Almost 40% of New Zealanders support the Opposition's controversial power policy, a new poll suggests.
However, the results were close, with 34% of respondents opposed to plans to create NZ Power, a centralised government agency to retail electricity.
The UMR Research survey, commissioned by the Green Party, asked 750 people for their views on the policy, announced last month.
Greens co-leader Russel Norman said: "More people support it than oppose it despite a barrage of pretty inaccurate criticism [from the Government]. It's a good start."
He said the debate got confused after National "threw the kitchen sink at it".
"In spite of that we got a good outcome," Norman said.
"As we get a chance to explain it over the next year and half, I think support will increase."
The Labour-Greens plan involves establishing a state-owned company, NZ Power, to buy electricity from generators at what it deems to be a fair price and pass on the savings to consumers through retailers.
They have promised to knock off between $230 and $330 a year from household power bills.
Norman said people liked the idea of changing the regulatory framework to lower prices. "We've all experienced a dramatic increase in electricity prices," he said.
But Economic Development Minister Steven Joyce said it showed a "fair bit of scepticism that people have to the idea that Labour and Greens will drop power prices".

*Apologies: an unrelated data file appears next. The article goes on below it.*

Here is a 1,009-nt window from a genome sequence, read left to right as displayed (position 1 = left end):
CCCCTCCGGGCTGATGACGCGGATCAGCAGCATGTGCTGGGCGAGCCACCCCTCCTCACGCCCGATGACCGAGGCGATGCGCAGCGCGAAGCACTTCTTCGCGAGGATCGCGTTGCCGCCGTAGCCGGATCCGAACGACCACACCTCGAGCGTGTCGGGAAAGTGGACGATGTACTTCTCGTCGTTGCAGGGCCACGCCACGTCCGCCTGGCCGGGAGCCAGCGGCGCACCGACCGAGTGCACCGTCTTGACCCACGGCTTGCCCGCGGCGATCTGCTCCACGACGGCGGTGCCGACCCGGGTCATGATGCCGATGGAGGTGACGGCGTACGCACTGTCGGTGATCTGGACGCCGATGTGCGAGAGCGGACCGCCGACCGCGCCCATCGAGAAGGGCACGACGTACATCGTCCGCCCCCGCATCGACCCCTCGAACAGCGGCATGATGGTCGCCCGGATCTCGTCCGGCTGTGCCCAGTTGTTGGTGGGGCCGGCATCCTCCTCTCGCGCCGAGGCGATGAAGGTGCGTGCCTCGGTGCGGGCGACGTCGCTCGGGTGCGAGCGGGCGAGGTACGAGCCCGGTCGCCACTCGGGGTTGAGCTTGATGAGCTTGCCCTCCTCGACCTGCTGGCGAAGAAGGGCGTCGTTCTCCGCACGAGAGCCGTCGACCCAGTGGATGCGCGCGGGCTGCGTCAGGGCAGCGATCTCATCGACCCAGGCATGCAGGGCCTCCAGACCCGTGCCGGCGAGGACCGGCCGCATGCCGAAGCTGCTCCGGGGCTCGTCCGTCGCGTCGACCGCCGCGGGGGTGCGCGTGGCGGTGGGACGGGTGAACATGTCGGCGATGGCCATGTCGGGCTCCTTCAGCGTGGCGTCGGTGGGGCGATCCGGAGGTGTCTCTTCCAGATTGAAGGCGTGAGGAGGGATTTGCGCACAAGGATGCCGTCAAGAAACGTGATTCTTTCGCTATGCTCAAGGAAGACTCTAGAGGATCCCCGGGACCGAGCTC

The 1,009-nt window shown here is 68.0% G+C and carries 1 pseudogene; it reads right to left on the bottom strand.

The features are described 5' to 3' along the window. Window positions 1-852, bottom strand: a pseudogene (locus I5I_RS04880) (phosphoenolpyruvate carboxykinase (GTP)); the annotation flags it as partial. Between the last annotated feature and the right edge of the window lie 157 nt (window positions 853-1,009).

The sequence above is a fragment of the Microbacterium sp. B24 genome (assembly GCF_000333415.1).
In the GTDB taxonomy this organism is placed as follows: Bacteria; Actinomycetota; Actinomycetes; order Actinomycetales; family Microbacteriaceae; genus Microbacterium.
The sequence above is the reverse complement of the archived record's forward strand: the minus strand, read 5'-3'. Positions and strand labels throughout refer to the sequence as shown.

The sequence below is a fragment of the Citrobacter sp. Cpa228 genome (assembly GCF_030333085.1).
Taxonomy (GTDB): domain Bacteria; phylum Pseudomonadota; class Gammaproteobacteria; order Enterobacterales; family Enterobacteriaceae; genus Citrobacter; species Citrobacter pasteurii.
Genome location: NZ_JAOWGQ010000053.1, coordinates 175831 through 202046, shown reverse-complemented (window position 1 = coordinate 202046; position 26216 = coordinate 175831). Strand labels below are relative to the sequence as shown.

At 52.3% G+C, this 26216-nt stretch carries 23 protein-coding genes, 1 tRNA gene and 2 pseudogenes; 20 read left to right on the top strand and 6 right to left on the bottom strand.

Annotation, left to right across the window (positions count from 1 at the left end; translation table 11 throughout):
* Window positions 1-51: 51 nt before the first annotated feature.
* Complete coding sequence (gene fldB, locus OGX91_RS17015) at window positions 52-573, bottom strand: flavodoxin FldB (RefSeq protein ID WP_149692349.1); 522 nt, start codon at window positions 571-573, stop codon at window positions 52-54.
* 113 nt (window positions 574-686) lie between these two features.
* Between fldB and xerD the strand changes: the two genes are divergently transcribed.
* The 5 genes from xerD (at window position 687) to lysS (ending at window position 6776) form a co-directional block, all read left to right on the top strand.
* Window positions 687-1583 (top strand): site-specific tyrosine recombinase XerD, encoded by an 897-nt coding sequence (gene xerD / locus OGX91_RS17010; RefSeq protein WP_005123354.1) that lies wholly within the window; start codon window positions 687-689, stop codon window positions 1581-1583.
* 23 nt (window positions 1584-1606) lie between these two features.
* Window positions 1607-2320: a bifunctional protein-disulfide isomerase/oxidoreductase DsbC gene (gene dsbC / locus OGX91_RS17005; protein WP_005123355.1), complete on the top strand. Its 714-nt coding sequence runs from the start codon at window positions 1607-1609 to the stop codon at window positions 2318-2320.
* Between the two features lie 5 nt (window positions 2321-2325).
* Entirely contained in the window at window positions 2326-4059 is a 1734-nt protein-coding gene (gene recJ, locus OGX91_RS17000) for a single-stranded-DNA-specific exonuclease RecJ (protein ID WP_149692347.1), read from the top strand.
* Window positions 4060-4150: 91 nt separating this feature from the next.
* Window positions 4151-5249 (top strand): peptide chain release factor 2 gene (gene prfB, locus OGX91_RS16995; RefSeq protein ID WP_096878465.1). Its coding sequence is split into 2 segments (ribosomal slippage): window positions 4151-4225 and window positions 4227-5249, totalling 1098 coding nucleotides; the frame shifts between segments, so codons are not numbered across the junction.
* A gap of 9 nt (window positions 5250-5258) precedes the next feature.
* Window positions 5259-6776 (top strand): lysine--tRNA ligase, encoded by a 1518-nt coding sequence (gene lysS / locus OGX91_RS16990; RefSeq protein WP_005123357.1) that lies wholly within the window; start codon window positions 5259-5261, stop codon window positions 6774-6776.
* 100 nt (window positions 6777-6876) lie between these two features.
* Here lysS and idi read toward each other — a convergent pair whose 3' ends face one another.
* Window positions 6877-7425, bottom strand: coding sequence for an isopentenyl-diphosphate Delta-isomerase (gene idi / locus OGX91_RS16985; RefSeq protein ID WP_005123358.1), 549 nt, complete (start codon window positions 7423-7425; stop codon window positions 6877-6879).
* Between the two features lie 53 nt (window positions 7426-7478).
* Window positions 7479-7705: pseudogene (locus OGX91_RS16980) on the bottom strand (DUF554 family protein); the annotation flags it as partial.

He said the results were more even than he expected.
"If somebody rolled up asking 'we think we can give you cheaper power would you like some?' you'd probably expect a higher number in favour fairly soon after the policy was launched, Joyce said.
"What we are picking up is two things.
"Firstly that the public are quite cynical that it would actually occur - and they are right to be cynical. And the second thing is they are already concerned about the knock-on effects - what does that mean (for) investment, my KiwiSaver?"
The poll field work took place between May 5 and 7, before last week's share float of Mighty River Power.
Joyce said: "Now that the float is away I suspect that it's a little bit less salient for [the public]."
Norman didn't agree.
"The Government said it affected the share price," he said.
"If they are right, they are admitting our proposal will lower power prices."
* The poll had a margin of error of plus or minus 3.6%.